Samurai tales often glorify the code of honor and laws by which the samurai live. Takashi Miike’s Hara-Kiri: Death of a Samurai is not one of those tales. The bloodshed and honor that defines the samurai is brought into question by Miike in a film that rebels against the ideals that have come to shape the very fabric of Japanese society.
This may very well be Miike at his most restrained. Instead of opting for the bombast he is so well known for he has crafted a quiet moving and emotionally intense drama with Hara-Kiri. Miike has a lot to say with this film and he does so slowly and carefully in what is undoubtedly his most thoughtful film to date.
Hara-Kiri: Death of a Samurai as the title suggests revolves around ritual suicide (also known as sepukku/hara-kiri) as as commonly performed by disgraced samurai. In the peaceful times of the 17th century Japan, the samurai business has hit a pretty rough patch. There is no need for warriors without war. The land is at peace and many samurai have fallen to poverty and look to houses for charity or work. This comes to be known as ritual suicide bluffs, with many samurai seeking to gain pity of masters in exchange for a better life. As time goes on the vows to commit seppuku begin to give rise to suspicions and things go bloody from there.
The tale plays out through a series of flashbacks, each unraveling the events that have led the characters to the point in which we see them. Things ultimately turn sour and Miike’s taste for the grisly is on show for all to see. The key here is that Miike doesn’t go all out too quickly, he builds things slowly with a calculated and deliberate pacing that pays off in a big way with the films incredible climax.
Not having seen the 1962 original, I can not say with certainty whether the themes expressed are lifted from the original or inserted by Miike, but it is clear that the film is very much against the code of honor and respect by which Japanese society is heavily ingrained, it picks a part the concepts and rules and highlights how flawed they truly are. There is no logic behind it, just blind belief in the system and structure, the machine by which the society is founded. The is no justice, no fairness, no honor. Miike brings this to light and seemingly draws parallels to modern Japanese society, condemning it and begging for a change.
It is the film’s insistence on not glorifying the samurai life that makes it so very special. While by Takashi Miike’s standard it is actually a fairly conventional film, it is the messages conveyed within it that set it apart. Samurai lived by a corrupt code and Miike does not hold back in showing the brutality and senselessness of it all. Hara-Kiri is not as exciting as Miike’s other works, but it is immensely fascinating none-the-less.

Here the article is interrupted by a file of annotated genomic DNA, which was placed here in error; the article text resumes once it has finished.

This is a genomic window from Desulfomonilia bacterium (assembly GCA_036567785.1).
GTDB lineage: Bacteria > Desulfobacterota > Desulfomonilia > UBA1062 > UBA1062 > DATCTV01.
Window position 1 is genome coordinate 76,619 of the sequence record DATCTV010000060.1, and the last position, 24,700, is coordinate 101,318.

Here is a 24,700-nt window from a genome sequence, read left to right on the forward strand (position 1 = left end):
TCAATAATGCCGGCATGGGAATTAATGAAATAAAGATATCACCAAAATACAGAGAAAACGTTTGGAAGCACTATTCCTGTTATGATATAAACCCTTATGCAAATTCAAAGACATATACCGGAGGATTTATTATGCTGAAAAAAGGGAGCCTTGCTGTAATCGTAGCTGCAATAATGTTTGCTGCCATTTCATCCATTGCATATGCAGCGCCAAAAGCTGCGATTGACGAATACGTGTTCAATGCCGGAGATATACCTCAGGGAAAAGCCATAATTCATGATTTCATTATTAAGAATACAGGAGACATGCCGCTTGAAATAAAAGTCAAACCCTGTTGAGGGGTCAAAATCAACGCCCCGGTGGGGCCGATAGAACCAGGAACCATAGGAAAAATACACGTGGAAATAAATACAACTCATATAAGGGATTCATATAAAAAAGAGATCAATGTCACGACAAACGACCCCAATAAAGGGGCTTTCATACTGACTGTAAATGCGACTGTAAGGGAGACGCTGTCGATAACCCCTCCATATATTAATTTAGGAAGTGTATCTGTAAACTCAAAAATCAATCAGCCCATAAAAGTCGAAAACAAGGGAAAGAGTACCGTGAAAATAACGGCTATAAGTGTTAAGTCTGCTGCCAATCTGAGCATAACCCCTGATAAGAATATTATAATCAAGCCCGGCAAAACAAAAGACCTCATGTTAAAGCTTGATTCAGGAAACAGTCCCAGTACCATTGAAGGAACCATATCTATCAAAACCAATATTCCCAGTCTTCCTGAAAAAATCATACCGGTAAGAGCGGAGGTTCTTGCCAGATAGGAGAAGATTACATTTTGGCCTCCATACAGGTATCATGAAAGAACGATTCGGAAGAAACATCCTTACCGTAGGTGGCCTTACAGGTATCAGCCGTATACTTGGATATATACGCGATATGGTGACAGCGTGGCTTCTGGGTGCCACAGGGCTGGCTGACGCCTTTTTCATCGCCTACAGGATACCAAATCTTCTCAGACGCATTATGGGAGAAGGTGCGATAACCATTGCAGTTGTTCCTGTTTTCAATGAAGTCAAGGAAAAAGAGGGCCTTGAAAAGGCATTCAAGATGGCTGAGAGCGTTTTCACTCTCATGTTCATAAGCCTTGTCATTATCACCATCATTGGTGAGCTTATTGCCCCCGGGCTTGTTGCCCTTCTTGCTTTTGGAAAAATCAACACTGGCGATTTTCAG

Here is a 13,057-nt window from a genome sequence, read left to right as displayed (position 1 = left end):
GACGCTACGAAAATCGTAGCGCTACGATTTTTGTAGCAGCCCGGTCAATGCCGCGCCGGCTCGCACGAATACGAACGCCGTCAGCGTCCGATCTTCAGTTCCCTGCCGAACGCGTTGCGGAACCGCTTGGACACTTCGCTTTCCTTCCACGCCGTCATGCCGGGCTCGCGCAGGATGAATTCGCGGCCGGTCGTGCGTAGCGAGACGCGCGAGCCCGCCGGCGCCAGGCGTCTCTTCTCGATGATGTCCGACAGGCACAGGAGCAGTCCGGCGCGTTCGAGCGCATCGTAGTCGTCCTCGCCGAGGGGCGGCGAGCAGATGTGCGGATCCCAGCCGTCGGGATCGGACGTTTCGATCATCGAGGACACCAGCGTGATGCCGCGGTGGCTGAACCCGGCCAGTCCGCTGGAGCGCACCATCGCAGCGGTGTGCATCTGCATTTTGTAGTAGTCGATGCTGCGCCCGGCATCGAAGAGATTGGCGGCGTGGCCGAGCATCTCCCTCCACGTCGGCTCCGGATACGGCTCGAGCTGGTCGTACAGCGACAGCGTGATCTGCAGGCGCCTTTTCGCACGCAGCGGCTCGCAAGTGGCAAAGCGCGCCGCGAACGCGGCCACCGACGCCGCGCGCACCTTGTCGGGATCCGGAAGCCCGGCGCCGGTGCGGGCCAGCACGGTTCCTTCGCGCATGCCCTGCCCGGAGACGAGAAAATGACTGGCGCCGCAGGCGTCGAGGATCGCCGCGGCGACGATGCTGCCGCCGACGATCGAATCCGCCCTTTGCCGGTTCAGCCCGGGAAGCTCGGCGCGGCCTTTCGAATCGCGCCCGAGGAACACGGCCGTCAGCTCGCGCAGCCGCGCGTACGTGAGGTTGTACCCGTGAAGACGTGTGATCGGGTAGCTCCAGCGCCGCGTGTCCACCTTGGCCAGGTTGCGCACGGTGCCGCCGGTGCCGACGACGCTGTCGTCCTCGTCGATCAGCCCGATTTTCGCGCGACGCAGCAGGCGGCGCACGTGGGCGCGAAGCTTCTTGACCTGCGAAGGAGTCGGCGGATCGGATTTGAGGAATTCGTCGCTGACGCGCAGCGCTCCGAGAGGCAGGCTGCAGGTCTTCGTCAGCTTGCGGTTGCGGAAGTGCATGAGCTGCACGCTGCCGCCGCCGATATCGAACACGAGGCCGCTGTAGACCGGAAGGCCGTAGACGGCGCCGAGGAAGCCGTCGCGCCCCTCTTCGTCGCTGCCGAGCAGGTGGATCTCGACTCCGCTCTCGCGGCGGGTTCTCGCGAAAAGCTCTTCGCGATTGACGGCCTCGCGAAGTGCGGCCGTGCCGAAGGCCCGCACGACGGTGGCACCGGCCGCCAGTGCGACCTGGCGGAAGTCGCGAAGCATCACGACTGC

Visuals and Audio
In terms of aesthetics, the film has a cold and chilling atmosphere that is juxtaposed by the harsh redness of bloodshed. Hara-Kiri beautifully captures the era for all its stoicism and tempered aggression. The sprawling landscapes one imagines of Japan are not the main event here, instead Hara-Kiri features a claustrophobic feel, trapped within the Edo-era walls. Much like the laws of the world that bind them, these samurai are trapped and Hara-Kiri conveys that visually.
The film is also made in 3D. Unfortunately for this review we were not able to test the 3D portion of the movie. But with the impressive fight scenes and lovely setting it would undoubtedly be a pleasure to watch in 3D.
As for the soundtrack, Hara-Kiri is a very quiet film with minimum use of incidental music, many scenes simply being dead quiet. It is the slow building tracks that give way to the film’s tension however. The tracks that are used are used sparingly and when they are put into play they only add to the action on screen, never distracting or detracting. It is an intriguingly silent soundtrack, but one that complements the film just fine.
This particular Blu-Ray release from Icon Home Entertainment does not happen to feature any real bonus content, but it does feature an option to view the film in 3D. If you have a 3D television, this is of course an option you’d like to take advantage of. However, apart from this, there is not much else on offer in this release in the way of extras.
If you are looking for the irreverent samurai action of Takashi Miike’s 13 Assassins, you won’t find it in Hara-Kiri: Death of a Samurai. This is undoubtedly a very different film for Miike and it is all the more interesting for it. While it is not the most flashy samurai flick or the most exciting one you could pick up, it may just be the most thought-provoking.
Hara-Kiri brings the very concept of the samurai into question, stripping back all the things that make samurai such glorified figures. This is not your average samurai flick, but what Hara-Kiri is is something remarkable. This may be one of the most fascinating samurai films ever made and it is yet another feather in Takashi Miike’s cap.
Much like it’s protagonsit, Hara-Kiri is a film that rebels against the status quo and sets out on a different path to it’s peers. It takes the genre and Miike’s career in an interesting new direction. Hara-Kiri is a special film and perhaps one of Takashi Miike’s best. It may not be a perfect but Hara-Kiri: Death of a Samurai is an intensely captivating film that will have you thinking about it long after its swords have been sheathed.
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